Launched by the US Department of Treasury in 2021, the ERA Program provided unprecedented amounts of rental assistance funding to states, tribes, and localities across the United States for their residents and considerable flexibility in these funds’ distribution. The overarching goal of the Program was to stem the rise in eviction and keep families stably housed during the COVID-19 pandemic. HIP researchers will evaluate the impact of ERA on housing stability outcomes, especially eviction, with a strong focus on how its impact varies by household characteristics, housing markets, renter protections, and program design and performance.
“We know that emergency rental assistance (ERA) provided a lifeline to millions of low-income households during the COVID-19 pandemic,” says Katharine Nelson, director of research at HIP. “This research will help policymakers understand the impact of ERA in curbing evictions and keeping families in their homes. We hope to learn what aspects of local programs and legal structures best helped keep people housed, and what lessons we can learn for emergency and other low-income housing programs going forward.
The study has three main objectives: to (1) Understand who received ERA funding, and how this group differed from the broader applicant pool and from the eligible population of renters at large; (2) Show the impact of receiving ERA on housing stability; and (3) Learn whether ERA’s impact on housing stability varied by (a) household characteristics, (b) local housing market conditions, (c) state and local eviction moratoria and/or other relevant protections, and (d) local program design.
The co-principal investigators for the project are: Katharine Nelson, the Director of Research at the Housing Initiative at Penn; Lance Freeman, the James W. Effron University Professor, with an appointment in the Department of City & Regional Planning at the University of Pennsylvania Stuart Weitzman School of Design; and Tim Thomas, Director of the Urban Displacement Project at the University of California at Berkeley. Serving as a key advisor is Carolina K. Reid, the I. Donald Terner Distinguished Professor in Affordable Housing and Urban Policy in the Department of City and Regional Planning at the University of California at Berkeley.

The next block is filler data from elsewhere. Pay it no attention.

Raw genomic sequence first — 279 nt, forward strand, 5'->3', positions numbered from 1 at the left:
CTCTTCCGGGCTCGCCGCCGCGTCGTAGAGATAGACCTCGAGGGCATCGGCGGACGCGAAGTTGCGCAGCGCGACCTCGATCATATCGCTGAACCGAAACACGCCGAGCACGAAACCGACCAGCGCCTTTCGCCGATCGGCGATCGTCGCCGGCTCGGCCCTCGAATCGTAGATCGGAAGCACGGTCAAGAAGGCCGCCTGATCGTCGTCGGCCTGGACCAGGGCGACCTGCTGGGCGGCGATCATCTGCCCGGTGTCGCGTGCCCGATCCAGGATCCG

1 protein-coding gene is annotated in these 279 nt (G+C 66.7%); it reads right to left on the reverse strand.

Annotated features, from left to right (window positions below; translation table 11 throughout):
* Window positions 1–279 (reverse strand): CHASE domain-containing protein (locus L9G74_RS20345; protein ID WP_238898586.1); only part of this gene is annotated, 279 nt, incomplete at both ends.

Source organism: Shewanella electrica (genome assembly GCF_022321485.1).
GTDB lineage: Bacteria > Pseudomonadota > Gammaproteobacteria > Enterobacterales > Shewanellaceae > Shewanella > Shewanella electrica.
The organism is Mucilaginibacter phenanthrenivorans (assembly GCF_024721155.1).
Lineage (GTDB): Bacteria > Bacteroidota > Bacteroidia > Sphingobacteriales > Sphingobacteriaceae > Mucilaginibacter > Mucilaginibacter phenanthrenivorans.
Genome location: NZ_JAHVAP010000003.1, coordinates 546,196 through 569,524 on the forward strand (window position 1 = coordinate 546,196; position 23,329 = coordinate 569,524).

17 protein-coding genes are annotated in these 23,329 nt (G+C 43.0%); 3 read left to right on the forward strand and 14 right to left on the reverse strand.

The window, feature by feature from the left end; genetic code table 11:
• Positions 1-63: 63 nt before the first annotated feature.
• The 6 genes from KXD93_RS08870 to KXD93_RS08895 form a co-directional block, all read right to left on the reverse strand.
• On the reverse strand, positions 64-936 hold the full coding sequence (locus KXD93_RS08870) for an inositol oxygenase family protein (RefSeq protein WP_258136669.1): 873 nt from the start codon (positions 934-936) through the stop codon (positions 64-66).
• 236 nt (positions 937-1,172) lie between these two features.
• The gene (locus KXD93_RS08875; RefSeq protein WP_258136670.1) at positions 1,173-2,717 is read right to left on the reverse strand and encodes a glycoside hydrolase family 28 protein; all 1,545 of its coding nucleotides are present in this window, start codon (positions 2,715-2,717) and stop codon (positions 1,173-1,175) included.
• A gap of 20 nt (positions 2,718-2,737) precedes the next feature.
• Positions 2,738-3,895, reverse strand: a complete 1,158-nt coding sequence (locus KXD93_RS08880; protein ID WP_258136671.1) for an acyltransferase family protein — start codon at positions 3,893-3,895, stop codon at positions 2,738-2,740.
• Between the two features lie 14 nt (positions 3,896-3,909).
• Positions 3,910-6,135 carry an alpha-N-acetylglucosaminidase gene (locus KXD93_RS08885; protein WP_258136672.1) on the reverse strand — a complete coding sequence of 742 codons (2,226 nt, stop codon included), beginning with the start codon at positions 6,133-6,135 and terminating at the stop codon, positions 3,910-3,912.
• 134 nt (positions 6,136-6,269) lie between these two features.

The project team will conduct three distinct but interrelated analyses. Looking at the impact of rent relief on eviction at the county level, they will explore the heterogeneous effects of policy regimes on eviction rates between states. Second, they will explore how participation in rent relief and renter characteristics are related to evictions and housing stability outcomes at the household level. Finally, they will attempt local causal analyses of rent relief on eviction and housing stability in Philadelphia and Los Angeles, where modified lottery systems were created for oversubscribed programs.
The Housing Initiative at Penn has emerged as a leader in COVID-19 emergency rental assistance research. Partnering with the National Low Income Housing Coalition (NLIHC) and the NYU Furman Center, HIP has surveyed and interviewed hundreds of ERA administrators across the country to understand the design and performance of ERA programs. HIP formed partnerships with the cities of Atlanta, Baltimore, Los Angeles, Oakland, and Philadelphia; the County of Los Angeles; and the State of California to evaluate their ERA programs. In November of 2021, HIP received a two-year $500,000 grant from the Wells Fargo Foundation to support these evaluations as well as cross-site analysis. Finally, in December of 2021, NLIHC selected HIP to study the impact of ERA across ten sites, including Denver, Louisville, the State of Oregon, the State of Connecticut, and others.
The Housing Initiative at Penn was founded in 2021 by Associate Professor of City & Regional Planning Vincent Reina, faculty director, and Claudia Aiken, director.